own manager, took the thusiasts will be Solomon's pro-
lige with a telephone call motion in May or June at the
California, terms were White City, London, of the po.
3 upon after a short con- poned fight between Woodcock
‘jon, and these have been and Lee Savold of the Unite:
med by cable. States for the European version
jllivan's manager, Benny of the world heavyweight cha)
meanwhile has can- pionship. The situation con:



jocke









al } I i j ; ern-
: alt engagements for Bs ing this title is peculiar.

» except exhibittons. e .

ly ponsicers a world cham- World Championship 5
iD contest too important to Prospects

to his man. M
pjury When Joe Louis decided to :

4 Punching Won The tire after successfully defendinz
Title his world crown 25 times, pro-
‘van earned his chance ™oter Solomons was quick <0
an fight in December seek and gain fairly wide recog-
Sook the United King- nition of a match between Wood-
bantam weight champion- c@ei; and Savold as a title con-
“« to London after a lapse ‘st. He had so labelled it with
years by forcing 27-year-old @Pproval in both Britain and a
Gardner, a publican from Section of the U.S. when two col-
of England, to retire Cured men, Ezzard Charles and
of the ninth round. Jersey Joe Walcott were about to
ing beat a crafty box- do battle for similar glory on the
Gardner had a fine record. Other side of the Atlantic.
d beaten five champions in Charles won the Joe Louis ve1
nths—Stan Rowan (Britain) sion of the championship and
an Lewis (Wales), Bunty enhanced his reputation by a de-
(Scotland), Jackie Pater- cisive victory over Gus Lesne-
Scotland) and Van der Bos vich. The United Kingdom con-
ium). In his first London ception of the title fight had tc
he proved himself a master be deferred through the unfor-
ng technique, wily and tunate road accident in’ which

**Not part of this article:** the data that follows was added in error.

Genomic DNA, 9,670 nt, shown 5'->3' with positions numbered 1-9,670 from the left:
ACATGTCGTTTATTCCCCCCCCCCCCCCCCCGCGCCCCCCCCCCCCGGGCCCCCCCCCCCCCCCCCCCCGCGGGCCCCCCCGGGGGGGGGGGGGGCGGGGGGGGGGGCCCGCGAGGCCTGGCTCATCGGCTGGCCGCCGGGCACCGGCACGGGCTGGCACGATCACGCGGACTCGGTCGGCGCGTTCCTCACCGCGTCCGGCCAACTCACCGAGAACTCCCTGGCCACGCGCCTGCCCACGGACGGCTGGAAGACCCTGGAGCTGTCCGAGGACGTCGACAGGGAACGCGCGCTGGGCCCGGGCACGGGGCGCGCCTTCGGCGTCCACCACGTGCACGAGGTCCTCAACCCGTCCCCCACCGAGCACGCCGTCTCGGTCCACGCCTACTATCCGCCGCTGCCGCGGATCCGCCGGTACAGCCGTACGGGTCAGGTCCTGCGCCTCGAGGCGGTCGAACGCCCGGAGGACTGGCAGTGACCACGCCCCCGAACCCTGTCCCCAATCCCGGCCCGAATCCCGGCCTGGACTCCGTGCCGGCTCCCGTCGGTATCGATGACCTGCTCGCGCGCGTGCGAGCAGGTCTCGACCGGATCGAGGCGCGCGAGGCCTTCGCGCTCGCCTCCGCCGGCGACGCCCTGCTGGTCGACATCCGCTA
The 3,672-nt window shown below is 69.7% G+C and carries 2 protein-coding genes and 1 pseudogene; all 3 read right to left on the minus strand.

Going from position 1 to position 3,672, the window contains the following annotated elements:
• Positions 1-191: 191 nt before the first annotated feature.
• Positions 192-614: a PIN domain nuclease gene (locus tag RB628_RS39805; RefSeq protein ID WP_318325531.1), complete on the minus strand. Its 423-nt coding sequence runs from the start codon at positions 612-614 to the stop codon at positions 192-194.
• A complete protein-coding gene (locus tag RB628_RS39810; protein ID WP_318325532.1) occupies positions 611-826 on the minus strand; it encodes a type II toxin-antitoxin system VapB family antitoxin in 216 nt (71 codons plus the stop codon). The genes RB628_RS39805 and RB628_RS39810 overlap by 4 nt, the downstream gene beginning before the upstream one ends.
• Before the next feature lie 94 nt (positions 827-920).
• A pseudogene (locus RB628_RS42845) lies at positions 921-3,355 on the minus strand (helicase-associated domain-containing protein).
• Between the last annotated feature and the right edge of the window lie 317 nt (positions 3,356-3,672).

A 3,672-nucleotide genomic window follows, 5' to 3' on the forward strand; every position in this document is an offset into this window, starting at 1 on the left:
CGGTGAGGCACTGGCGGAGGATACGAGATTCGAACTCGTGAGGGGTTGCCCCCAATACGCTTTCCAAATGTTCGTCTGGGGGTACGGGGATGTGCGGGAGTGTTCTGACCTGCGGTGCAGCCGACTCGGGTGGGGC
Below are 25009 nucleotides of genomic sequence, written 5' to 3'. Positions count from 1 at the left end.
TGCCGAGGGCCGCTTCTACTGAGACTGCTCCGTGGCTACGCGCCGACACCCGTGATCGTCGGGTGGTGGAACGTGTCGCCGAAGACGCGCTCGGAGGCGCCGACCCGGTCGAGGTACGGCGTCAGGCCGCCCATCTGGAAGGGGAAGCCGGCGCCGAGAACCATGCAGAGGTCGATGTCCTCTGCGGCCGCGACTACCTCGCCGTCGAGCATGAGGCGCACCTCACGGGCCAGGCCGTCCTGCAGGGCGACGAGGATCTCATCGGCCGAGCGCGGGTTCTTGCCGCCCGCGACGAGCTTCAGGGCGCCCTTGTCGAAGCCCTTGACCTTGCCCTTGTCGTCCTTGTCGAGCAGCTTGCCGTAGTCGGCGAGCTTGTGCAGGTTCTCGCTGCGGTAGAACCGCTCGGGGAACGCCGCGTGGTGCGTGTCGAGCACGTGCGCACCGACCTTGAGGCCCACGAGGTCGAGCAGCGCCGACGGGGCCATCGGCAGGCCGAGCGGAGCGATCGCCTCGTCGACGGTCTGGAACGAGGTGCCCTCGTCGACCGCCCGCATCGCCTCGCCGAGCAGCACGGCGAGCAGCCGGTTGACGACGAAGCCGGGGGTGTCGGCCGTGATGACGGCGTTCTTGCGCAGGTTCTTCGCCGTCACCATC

specially in counter blows Woodcock was injured. Obvious!)
seme O’Sullivan’s ag- the only way in which world re-
ness and power. cognition can be gained is for
ivan belongs to one of Charles to meet the winner
most popular of Britain’s. the Woodcock-Savold clash an
families, among them Solomons has two great hopes;
Turpins and the er as pe win and that he
’s biggest regret was that wi lus obtain a lever to stag«
; Seeadate Belt could not a universally acknowledged title
n by his father, who died fight in Britain. .
0 and never saw his son Both Woodcock and Savold aré
is a professional. adhering rigidly to condition

first of Solomons’ world #™posed by the promoter to pre-
fights will be at the Earl’s Ye®t a further postponemen
Stadium, London, on Janu- They are regarding it as seriou
4. when dynamic Freddie business. Bruce, for instance. has
will defend his light heavy offered a bonus on a sliding sca
championship against ‘° Sparring partners who can pu
of the United States, 21m down. Those who succeed
has just started his train- “0ing this in the first round of an
mpaign after taking part training bout will get three time
hibition matches in various &S â„¢uch as those who do it later
the country. When F saw Woodcock’s manager wants hi
pcently he looked superniy ™an to be ready for any kind ¢
pcan keep below the 13 ™an to be — ready for any
mark because he is seldom Kind of _ punch | from the start
, For some time he nas He realises Savold will

. ; bat all out for a quick deci-
ight training and @
peeing lig ion and the aim is to. get